Recently I acquired a book published in 1813, which is automatically excellent because it’s by Thomas Boston, and specially endearing because it is inscribed ‘Jennet Millar, Kirkcaldy 1857’. Whoever she was, I’ve no idea, but there’s something quite touching about thinking of other women and men in the past appreciating (presumably) the works of Boston and likeminded people.
Anyway, the book is a collection of sermons preached by Boston between the years approximately 1707 and 1726, mainly in locations around the Borders, and mainly associated with Communion services.
Here is an excerpt from one on the text in the Song of Solomon which compares Christ to an apple tree among the trees of the wood, for attractiveness and ability to refresh. ‘I sat down under his shadow with great delight, and his fruit was sweet to my taste.’ The main idea he develops is of the apple tree providing a shade or a covering from the scorching heat of all the miseries of this life and the life to come, which sinners are liable to, on account of sin.
What is it to sit down under Christ’s shadow? It is the soul fleeing to Jesus Christ for a refuge, coming unto him on the call of the gospel, and receiving him and uniting with him by believing on his name. … ‘How excellent is thy loving kindness, O God! therefore the children of men put their trust under the shadow of thy wings.’ …
I would exhort and invite you to come in, and sit down under Christ’s shadow this day. Our Lord is spreading out his shadow to you in this place, and we are sent to call you, and every one of you, to come under it. Come then, scorched souls, and repose yourselves under Christ’s shadow. I think you may all answer to that name, even the most insensible among you, whose spiritual barrenness declares your souls to be a scorched and parched soil where no good can grow.
Come under Christ’s shadow, you who are under apprehensions of the Lord’s wrath gone out against you for your sins, who feel … a sting of guilt in your consciences. Here is a shadow for ease to you, a covert of blood of infinite value, that will turn away wrath, give peace with an offended God, and pull the sting out of your consciences. ‘For the blood of Jesus cleanses us from all sin, and purges the conscience from dead works.’ No arrows of wrath can pierce you here.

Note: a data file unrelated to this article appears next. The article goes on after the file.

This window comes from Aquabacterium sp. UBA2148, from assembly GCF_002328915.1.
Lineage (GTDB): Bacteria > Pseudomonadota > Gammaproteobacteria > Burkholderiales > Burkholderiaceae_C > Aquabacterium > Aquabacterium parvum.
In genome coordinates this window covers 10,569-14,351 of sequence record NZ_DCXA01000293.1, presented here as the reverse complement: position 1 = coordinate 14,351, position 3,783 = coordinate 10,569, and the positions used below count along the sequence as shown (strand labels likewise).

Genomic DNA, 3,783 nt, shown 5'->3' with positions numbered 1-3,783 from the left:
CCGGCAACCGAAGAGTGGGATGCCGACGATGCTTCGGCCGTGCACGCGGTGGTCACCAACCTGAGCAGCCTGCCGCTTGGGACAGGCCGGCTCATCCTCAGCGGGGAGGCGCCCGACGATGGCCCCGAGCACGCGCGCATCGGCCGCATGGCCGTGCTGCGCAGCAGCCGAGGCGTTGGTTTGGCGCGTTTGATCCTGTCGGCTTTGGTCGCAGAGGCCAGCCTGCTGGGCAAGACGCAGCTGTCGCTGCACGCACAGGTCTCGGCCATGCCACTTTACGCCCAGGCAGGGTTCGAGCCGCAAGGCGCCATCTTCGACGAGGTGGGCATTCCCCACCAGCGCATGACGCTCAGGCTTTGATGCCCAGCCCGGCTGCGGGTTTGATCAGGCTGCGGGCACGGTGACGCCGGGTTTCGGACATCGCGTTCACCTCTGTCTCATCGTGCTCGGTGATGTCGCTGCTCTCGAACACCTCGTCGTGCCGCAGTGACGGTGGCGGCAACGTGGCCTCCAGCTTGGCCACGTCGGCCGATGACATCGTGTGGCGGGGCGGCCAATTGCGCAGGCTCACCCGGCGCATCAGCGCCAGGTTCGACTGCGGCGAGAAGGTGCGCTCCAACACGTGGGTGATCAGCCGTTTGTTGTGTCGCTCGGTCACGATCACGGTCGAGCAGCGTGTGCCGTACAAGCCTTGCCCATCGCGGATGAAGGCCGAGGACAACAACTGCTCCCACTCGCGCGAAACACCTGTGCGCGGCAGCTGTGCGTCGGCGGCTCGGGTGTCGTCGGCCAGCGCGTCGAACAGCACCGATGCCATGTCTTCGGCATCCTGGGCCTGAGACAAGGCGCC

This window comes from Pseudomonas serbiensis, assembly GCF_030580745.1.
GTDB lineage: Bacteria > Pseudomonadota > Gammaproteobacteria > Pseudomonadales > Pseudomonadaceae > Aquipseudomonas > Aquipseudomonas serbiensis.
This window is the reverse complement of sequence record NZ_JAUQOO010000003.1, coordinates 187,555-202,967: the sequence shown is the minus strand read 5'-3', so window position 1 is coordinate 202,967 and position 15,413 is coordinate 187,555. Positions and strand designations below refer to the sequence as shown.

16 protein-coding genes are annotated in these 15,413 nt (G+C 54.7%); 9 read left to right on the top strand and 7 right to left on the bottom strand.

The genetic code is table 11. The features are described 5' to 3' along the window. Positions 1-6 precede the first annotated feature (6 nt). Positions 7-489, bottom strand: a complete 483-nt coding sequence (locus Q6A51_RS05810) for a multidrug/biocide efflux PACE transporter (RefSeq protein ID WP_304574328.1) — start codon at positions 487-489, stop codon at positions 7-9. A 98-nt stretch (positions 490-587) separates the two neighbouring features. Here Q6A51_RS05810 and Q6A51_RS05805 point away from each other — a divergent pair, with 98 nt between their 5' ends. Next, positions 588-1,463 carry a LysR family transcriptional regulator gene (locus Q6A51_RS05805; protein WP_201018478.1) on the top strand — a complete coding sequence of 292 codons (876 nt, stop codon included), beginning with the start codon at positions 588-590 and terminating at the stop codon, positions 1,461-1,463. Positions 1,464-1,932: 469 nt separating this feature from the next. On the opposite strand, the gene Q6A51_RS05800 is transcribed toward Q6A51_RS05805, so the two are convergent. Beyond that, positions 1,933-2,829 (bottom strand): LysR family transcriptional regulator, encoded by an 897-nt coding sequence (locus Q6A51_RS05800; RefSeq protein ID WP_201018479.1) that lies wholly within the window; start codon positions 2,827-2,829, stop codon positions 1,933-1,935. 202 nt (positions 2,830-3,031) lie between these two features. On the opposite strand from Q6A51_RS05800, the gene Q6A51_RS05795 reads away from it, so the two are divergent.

Come tempted souls, whom Satan is plying with fiery darts, ready to take hold of and set on fire the corrupt heart. If you sit under Christ’s shadow by faith, it will be a defence to you. ‘Above all, take the shield of faith, wherewith ye shall be able to quench all the fiery darts of the wicked.’ You are harrassed on every side with fiery flying serpents – look to the brazen serpent on the pole of the gospel. ‘I have blotted out, as a thick cloud, thy stransgressions, and as a cloud, thy sins: return unto me, for I have redeemed thee.’
Come you whose souls are pining and withering away within you, for lack of the kindly influences of heaven on them. Here is a reviving and refreshing shadow for you. ‘They that dwell under his shadow shall return: they shall revive as the corn, and grow as the vine; the scent thereof shall be as the wine of Lebanon.’ This shadow will put sap in the bones that are burnt as a hearth, a freshness in the heart that is withered as the grass, and make those who are faint, indisposed and inactive in their souls, to be lively and vigorous, like a giant refreshed with wine.
Come you, whose corruptions are rampant, and like summer vermin are destroying every green thing in or about you. Christ’s shadow will cool the distempered heat of your souls, and reduce them to a holy temperature. The sanctifying virtue of his blood, and the efficacy of his Spirit, is able to master the strongest sins. ‘And such were some you, but you are washed, but ye are sanctified, but ye are justified, in the name of the Lord Jesus, and by the Spirit of our God.’
Come you to whom the world is made a weary land with the scorching heat of troubles. ‘And a man shall be as a hiding place from the wind, and a covert from the tempest, as rivers of waters in a dry pace, as the shadow of a great rock in a weary land.’ You are full of complaints of the hardships which you are made to undergo in the world. Trouble on your bodies, vexations in your mind, crosses and losses in your means, reproaches on your names. No ease can you find, however you shift about for it. The Lord lets the sun beat thus on your heads, to drive you to this shadow. Comply then with the design of his providence, by coming under this shadow.
Lastly, come all of you, whatever your case may be.
Sermon XIII in Sermons on the Most Important and Interesting Subjects. Song 2 v 3, titled ‘Suitable Improvement of Christ the Apple Tree,’ Galashiels, Saturday 28 July 1722 (p221-223)